And we also: hunted for Easter eggs and baskets, stomped in mud puddles, feasted on a delicious brunch (raised waffles are so. good.), wrapped a present, went to a birthday party, fixed some household items, broke some household items, endured multiple tantrums from each child, went on a walk, watched birds flitting through the trees, did some yard work, cleaned up messes, sang songs, and, of course, washed many dishes. In short--this day was full to the brim with life.

Hope you had a lovely Sunday!

Friday, April 6, 2012

Roasted Cauliflower Salad

Continuing on with the veggie theme this week, here is a wonderful way to enjoy cauliflower. This recipe was developed by my sister after her trip to Italy a few years ago.

Roasted Cauliflower Salad
Serves 2-4, depending on how much cauliflower you have

1 head cauliflower, cut into florets
1/2 of a large or 1 small leek, diced
2 TB chopped good-quality olives (such as Kalamata)
Juice and zest of 1/2 a lemon (Meyer if available)
2 TB olive oil
Salt and pepper, to taste

Preheat oven to 400 degrees F. Cut cauliflower into florets and toss in a bowl with 1TB of the olive oil and sprinkle with salt and pepper. Spread on a baking sheet and roast for 20-25 minutes, or until florets are quite soft and starting to brown.

While the cauliflower is roasting, saute leek over medium heat in remaining olive oil until tender and translucent.

Mix the roasted cauliflower, sauteed leeks, olives, lemon juice and zest in a bowl (you can just use the bowl you are going to store it in). Add salt to taste. Cover and put in refrigerator until ready to serve.

Wednesday, April 4, 2012

Massaged Kale Salad

I admit it. I don't eat nearly enough raw vegetables in the winter. For me, winter is all about squash, root vegetables, and of course dark leafy greens like kale, chard and collards. These tough, hardy winter greens just beg to be braised or sauteed, and I never really considered eating them raw. That is, until I discovered the wonders of the massaged kale salad.

This salad is a truly marvelous way to enjoy the nutritious goodness of kale in raw form. The secret is to massage the kale a bit with some salt, which allows the cell walls to break and water to escape, in effect "cooking" the greens and leaving them quite tender. I can't believe I've gone so long without discovering this marvelous secret!

The recipe is adapted from the one I saw demonstrated by a local nutritionist, Jennifer Adler. It incorporates some sweet elements to balance the strong flavors of the kale, and actually tastes better the longer it sits; she says it will keep for up to 2 weeks! Plus, it's a lot of fun to make--and, added bonus, the kale smells amazing as you massage it, so fresh and invigorating. So go get some kale and make this lovely winter salad before regular salad season starts!

Massaged Kale Salad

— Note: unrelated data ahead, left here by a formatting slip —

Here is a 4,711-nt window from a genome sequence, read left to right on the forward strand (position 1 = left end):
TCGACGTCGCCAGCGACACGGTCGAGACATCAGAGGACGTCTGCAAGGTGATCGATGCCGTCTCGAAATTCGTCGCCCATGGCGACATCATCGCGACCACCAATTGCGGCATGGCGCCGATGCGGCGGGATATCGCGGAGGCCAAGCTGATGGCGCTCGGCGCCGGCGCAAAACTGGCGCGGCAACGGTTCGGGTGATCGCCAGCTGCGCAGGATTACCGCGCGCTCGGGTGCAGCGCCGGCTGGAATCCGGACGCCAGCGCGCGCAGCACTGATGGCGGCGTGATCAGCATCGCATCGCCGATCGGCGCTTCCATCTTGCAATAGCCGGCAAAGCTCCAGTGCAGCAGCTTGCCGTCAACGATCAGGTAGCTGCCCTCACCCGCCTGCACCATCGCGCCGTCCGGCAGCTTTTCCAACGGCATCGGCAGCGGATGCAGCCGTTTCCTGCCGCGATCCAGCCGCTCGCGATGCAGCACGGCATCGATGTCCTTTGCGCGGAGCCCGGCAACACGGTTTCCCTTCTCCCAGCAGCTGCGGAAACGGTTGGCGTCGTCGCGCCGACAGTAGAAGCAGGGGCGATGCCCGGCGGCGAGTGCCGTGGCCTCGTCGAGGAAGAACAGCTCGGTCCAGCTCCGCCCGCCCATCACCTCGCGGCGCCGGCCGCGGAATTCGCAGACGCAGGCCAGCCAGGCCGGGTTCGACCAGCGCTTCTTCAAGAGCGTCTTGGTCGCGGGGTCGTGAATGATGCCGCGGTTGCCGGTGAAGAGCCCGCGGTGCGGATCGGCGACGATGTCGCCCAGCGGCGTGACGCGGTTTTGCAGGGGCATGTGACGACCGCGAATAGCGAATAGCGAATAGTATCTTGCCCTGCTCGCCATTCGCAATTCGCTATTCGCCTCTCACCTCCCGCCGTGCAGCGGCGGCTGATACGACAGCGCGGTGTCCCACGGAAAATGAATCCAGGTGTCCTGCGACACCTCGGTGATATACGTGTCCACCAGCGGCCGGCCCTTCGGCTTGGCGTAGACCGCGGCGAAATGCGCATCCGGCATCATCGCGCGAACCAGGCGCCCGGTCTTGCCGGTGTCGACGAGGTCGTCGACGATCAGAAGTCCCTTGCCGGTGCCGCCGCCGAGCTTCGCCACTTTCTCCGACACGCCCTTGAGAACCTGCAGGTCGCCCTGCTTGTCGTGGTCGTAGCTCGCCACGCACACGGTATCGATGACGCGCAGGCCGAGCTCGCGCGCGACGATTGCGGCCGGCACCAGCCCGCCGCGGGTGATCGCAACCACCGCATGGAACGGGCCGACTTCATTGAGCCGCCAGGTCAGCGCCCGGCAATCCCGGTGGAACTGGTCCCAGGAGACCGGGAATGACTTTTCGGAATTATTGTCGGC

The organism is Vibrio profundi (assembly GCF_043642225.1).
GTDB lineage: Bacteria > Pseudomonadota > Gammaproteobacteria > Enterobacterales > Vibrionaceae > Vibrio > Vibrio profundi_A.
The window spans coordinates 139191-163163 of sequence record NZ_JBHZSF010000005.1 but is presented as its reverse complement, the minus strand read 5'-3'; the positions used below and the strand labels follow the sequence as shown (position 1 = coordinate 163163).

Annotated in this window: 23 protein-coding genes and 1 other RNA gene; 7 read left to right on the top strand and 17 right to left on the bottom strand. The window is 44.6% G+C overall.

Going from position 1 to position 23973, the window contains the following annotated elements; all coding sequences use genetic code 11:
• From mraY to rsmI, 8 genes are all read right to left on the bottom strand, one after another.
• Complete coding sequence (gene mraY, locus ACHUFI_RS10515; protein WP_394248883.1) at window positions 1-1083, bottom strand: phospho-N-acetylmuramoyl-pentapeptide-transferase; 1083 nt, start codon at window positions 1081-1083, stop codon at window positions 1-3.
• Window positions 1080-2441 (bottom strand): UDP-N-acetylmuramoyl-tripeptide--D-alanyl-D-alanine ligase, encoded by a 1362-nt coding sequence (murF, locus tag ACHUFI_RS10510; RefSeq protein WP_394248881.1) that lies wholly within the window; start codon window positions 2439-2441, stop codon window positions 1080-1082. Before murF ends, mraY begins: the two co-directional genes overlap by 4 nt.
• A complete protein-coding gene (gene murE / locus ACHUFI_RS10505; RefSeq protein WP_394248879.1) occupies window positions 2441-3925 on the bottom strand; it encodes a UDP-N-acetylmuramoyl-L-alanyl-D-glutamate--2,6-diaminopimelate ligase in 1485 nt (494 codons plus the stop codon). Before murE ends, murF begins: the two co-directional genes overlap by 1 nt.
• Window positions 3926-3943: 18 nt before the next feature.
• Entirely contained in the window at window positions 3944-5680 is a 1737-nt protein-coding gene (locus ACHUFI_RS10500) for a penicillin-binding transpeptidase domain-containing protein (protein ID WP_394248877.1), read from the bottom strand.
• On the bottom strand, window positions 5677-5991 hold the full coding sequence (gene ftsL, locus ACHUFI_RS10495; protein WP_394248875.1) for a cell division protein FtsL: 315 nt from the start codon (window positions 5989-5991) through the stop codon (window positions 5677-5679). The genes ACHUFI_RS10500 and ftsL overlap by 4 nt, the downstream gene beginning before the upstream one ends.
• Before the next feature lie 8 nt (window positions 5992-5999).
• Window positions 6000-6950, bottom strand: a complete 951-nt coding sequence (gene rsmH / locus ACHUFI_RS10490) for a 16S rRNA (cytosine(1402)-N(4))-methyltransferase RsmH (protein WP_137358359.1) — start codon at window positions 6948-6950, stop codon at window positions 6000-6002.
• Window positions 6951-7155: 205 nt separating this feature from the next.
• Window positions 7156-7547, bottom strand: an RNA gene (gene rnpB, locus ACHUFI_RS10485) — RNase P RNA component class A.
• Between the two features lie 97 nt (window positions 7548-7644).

Makes 6 servings

1 bunch kale, de-stemmed, torn into bite-sized pieces
1/2 tsp kosher salt
1/4 cup olive oil
2 TB apple cider vinegar
1/4 cup dried currants, cherries, or raisins
1 small or 1/2 large apple, diced
1/4 cup sunflower seeds, raw or toasted

Put kale in a large mixing bowl.
Big bowl o'kale

Add salt and massage into kale for a few minutes. (Note that curly kale will need a bit more time to become tender than lacinato kale. You can add another sprinkle of salt if it doesn't seem to be shrinking enough.)


Gently stir in remaining ingredients. Taste and adjust salt, vinegar and oil as needed. Enjoy!

The finished salad... yum!

Monday, April 2, 2012

Kale Chips

We'll start off our month of food with a couple recipes from one of our favorite veggies: kale! This tasty and super-nutritious green is easy to grow (we're still eating kale, and kale flowers, from the plants we've had growing since last summer!). Even C and D love it and I often see them picking off a leaf or flower to snack on when we play outside.

Kale chips are a great way to enjoy kale; below is one of our favorite variations (thanks to our pal Jon for passing on the recipe he developed for the tasty topping). They are also delicious with just olive oil and salt!

"Cheesy" Kale Chips


1 bunch kale (any variety works)

1 cup raw cashews (if soaked for several hours beforehand, they are much easier to blend)
Juice of 1/2 lemon
1/4 cup nutritional yeast
1 red bell pepper, raw
1/2 tsp sea salt

  1. Preheat oven to 200 degrees.
  2. Remove stems from kale and tear into small, chip-sized pieces. Set aside.
  3. Combine all topping ingredients in a food processor, and blend until creamy.
  4. In a large mixing bowl, mix the cashew cheese with the kale. You want to coat each leaf with the topping and avoid large clumps, so it's best to roll up your sleeves and work with your hands.
  5. Spread kale in a single layer on a baking sheet (you will probably need two baking sheets per bunch of kale) and put into the oven.
  6. Begin checking the chips after about an hour and a half. You want them nice and crispy (though they are still delicious even if they're a bit chewy). This may take 2 hours or longer. You could bake at a higher temperature (though I'd recommend staying below 300) to speed the process, but would have to be more vigilant about removing them as they turn crisp, since they are more apt to burn.
  7. Store crispy chips in an airtight container. If you have any chewy ones that didn't fully dehydrate, it's best to just eat them... otherwise the rest will become chewy. Enjoy!